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A European pro-privacy regulation forces social networks to deactivate their systems for detecting child abuse online

Facebook today announced the disabling your child abuse detection tools... but only for users who reside within the EU.

The reason? The entry into force of the European Code of Electronic Communications, the same community regulation that recently forced Google to request permission from its users to continue offering smart functions in Gmail and other company services.

And is that the same rules that protect our privacy also prevent, as an unwanted effect, have their automated systems analyze minors' conversations on Facebook Messenger and Instagram to detect these cases of abuse.

According to statements collected by the BBC from John Carr of the Children's Charities' Coalition on Internet Safety:

"We are heading into a very strange world if privacy laws can be used to make it easier for pedophiles to contact children, or for people to circulate or store photos of children who are being raped."

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Already last October the Council of the European Union claimed to be aware of the problemSince the regulations had been applied without considering justified exceptions to it.

Even media characters such as actor Ashton Kutchner (founder of the NGO Thorn, focused on this problem) have been implicated, requesting the European authorities to allow large technology companies to continue making use of their technology anti-abuse because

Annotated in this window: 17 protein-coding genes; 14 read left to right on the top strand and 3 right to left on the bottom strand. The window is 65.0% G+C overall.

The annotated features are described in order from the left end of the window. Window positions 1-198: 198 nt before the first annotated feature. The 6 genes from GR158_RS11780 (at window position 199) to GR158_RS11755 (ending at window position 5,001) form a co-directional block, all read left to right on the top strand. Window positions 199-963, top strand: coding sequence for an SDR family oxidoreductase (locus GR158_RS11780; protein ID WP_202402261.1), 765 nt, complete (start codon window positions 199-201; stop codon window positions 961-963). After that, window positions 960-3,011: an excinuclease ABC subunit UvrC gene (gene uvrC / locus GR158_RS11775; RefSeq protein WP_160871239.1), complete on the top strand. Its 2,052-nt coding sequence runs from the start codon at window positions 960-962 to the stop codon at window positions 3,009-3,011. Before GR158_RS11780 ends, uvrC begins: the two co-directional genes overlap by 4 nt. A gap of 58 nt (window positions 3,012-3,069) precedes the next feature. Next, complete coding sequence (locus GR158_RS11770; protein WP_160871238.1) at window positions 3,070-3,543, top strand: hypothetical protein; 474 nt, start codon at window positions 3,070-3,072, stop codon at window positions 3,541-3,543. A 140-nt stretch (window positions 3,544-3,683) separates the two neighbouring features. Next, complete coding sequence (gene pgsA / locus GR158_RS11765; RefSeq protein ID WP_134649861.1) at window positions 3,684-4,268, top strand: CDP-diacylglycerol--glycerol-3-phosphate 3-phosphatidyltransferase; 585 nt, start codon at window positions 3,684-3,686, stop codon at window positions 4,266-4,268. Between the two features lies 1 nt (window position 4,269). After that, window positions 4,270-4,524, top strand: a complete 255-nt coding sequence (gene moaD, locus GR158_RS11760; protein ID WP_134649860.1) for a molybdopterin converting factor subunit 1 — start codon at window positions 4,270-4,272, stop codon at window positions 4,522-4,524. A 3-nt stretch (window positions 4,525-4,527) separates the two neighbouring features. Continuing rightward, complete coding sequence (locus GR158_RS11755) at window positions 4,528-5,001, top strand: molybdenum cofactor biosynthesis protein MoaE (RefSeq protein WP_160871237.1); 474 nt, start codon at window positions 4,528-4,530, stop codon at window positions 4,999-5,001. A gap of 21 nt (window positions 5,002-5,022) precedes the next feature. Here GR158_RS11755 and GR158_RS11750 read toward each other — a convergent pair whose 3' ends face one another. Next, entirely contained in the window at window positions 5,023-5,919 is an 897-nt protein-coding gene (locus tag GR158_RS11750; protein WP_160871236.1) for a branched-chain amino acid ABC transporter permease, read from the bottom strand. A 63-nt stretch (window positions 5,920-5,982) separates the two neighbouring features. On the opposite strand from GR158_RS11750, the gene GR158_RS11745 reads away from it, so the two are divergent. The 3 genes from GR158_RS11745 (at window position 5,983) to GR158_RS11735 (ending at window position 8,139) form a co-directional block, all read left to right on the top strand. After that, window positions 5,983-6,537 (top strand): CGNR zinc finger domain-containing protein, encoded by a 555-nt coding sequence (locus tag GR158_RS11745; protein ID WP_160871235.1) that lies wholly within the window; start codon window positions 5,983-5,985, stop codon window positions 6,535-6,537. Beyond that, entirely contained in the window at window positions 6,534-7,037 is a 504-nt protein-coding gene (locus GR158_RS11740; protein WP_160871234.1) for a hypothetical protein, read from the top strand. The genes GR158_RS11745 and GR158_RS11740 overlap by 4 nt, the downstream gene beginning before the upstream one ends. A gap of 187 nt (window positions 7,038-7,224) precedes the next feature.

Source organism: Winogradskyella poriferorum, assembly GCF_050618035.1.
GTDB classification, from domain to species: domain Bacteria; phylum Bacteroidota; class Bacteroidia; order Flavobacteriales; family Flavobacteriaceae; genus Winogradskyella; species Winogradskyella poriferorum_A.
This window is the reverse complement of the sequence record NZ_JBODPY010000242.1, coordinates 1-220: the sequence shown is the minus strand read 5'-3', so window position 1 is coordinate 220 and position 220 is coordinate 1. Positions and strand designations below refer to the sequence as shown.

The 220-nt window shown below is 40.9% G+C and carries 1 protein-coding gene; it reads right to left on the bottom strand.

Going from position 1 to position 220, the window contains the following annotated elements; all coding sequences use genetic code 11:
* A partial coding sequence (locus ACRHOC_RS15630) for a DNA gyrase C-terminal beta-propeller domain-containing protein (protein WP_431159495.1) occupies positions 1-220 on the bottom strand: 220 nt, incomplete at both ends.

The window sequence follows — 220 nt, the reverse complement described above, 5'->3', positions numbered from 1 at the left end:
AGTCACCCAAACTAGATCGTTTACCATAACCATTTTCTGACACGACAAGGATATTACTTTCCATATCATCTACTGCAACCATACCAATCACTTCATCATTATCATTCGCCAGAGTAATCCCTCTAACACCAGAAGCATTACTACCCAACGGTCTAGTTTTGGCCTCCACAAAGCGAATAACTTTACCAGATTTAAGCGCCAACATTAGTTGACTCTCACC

"Children's privacy matters too: if an interim solution is not legislated, the clues [de los abusos] they will disappear. "

These two months of margin have not been enough, in any case, to approve a reform of the regulations before it began to be applied, so Facebook has been forced to make the decision to deactivate its systems, due to the impossibility of having legal support to keep them running.

As calculated by the U.S. National Center for Missing and Exploited Children, which acts as a global repository for online child abuse documentation, 250,000 alerts are detected per month in the EU, most of which come from Facebook.

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So, until the European Commission changes the regulations (which claims to plan to do so throughout 2021), much of those 250,000 cases annually will go unnoticed by Internet service providers.

Facebook remembers, in any case, that obstacles to abusers remain on their platforms- Any inappropriate message can be reported for investigation, and there are other measures such as restrictions on adults sending messages to children they do not yet know.

Microsoft will keep its abuse detection systems active

On the other hand, Microsoft has stated that for the time being it will choose to keep its systems active child safety despite the legal risk generated by the ambiguity of European regulations.

In a joint statement with Google and other companies, in which it stated that they trust politicians resolve "soon" the lack of a "harmonized regulatory approach", also assert the following.

"We believe the only responsible approach is to remain steadfast in meeting our security commitments."